I’m not trying to say the iPhone isn’t a pretty cool phone. But always-on connectivity isn’t everything. As close readers of this site might have picked up on, we’re advocates of carving out time in your day to stay away from the web, email, and other potential time-drains. In other words, sometimes it’s just better to focus on unloading the produce.

That’s my take on the matter, anyway. Did you buy an iPod touch for similar reasons? Is always-on, full-web access the real reason you bought your iPhone? Do you not really see the need for either? Let’s hear it in the comments.

Kevin Purdy, associate editor at Lifehacker, named his iPod touch “PurdPod” because he ran out of clever names. His feature Open Sourcery appears weekly on Lifehacker.


  • When you said “when you can’t get a Wi-Fi signal, your plain, humble mobile phone can step up to take its place” were you implying that if i have a bluetooth enabled phone that can give me internet access for my MacBook it could do the same for the iPod Touch when I am not in wifi zones?

  • this is precisely why i bought a touch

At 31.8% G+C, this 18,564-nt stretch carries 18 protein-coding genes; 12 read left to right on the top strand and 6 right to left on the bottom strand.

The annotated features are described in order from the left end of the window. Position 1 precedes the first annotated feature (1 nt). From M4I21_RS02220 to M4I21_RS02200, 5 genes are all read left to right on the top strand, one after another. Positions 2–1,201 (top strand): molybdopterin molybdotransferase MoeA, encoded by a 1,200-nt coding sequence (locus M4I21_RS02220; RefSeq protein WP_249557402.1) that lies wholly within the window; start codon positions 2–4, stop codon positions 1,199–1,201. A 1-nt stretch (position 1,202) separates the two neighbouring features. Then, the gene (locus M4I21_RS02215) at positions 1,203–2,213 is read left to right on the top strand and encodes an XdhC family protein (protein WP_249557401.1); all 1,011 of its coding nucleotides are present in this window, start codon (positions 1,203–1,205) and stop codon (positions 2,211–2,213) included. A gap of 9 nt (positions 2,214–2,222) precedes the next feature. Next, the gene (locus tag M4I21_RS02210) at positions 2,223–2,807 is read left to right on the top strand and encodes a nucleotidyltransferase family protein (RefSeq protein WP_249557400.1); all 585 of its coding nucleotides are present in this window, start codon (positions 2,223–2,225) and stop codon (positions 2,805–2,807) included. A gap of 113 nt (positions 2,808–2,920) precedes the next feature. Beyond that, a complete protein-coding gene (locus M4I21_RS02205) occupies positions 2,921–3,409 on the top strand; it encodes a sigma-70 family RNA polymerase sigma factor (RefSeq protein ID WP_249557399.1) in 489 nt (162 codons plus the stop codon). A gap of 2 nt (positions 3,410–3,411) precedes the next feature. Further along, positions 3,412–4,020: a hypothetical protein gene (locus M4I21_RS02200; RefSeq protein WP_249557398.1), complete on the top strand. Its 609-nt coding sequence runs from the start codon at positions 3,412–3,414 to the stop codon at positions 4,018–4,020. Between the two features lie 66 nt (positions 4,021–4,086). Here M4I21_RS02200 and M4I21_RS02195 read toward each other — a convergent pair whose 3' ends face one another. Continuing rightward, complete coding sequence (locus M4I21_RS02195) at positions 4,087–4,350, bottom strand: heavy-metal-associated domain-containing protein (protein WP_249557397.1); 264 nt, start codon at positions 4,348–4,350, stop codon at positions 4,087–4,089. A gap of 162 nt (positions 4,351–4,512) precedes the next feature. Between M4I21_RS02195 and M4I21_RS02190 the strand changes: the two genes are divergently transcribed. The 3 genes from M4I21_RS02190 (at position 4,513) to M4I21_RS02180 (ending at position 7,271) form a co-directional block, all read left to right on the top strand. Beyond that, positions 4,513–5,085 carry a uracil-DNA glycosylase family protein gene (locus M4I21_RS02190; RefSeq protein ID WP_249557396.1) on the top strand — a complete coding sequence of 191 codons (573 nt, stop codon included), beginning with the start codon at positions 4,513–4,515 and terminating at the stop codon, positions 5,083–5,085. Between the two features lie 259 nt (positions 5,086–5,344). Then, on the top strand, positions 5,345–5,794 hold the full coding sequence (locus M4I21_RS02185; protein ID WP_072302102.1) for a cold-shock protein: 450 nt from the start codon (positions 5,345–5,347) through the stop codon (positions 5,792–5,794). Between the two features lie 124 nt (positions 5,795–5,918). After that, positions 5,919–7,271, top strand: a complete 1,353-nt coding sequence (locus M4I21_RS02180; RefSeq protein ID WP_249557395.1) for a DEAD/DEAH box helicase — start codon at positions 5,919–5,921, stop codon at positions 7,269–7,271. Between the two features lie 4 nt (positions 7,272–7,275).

an iphone is way to expensive
    also using a program called freecall, your ipod touch can be a phone, though i use my normal cell phone mostly
    i love my ipod touch, i get almost all the awesomeness of an iphone, without paying an extra dime after buying it

  • These touches are fantastic as I’ve had mine for a week now and already have been controlling everything around the house to mixing a live band at a house party (using VNC) and my logic setup.
    If you want to be online everywhere with this device and you have a wifi enabled phone like my nokia N95 you just export your phones HSDPA data connection to your ipod touch using JoikuSpot Premium, this app for the phone creates a wifi hotspot that your ipod can use to get online. The free version of Joikuspot works for web browsing but the full version works with mail, messenger and and more i’m still sussing it out as we speak.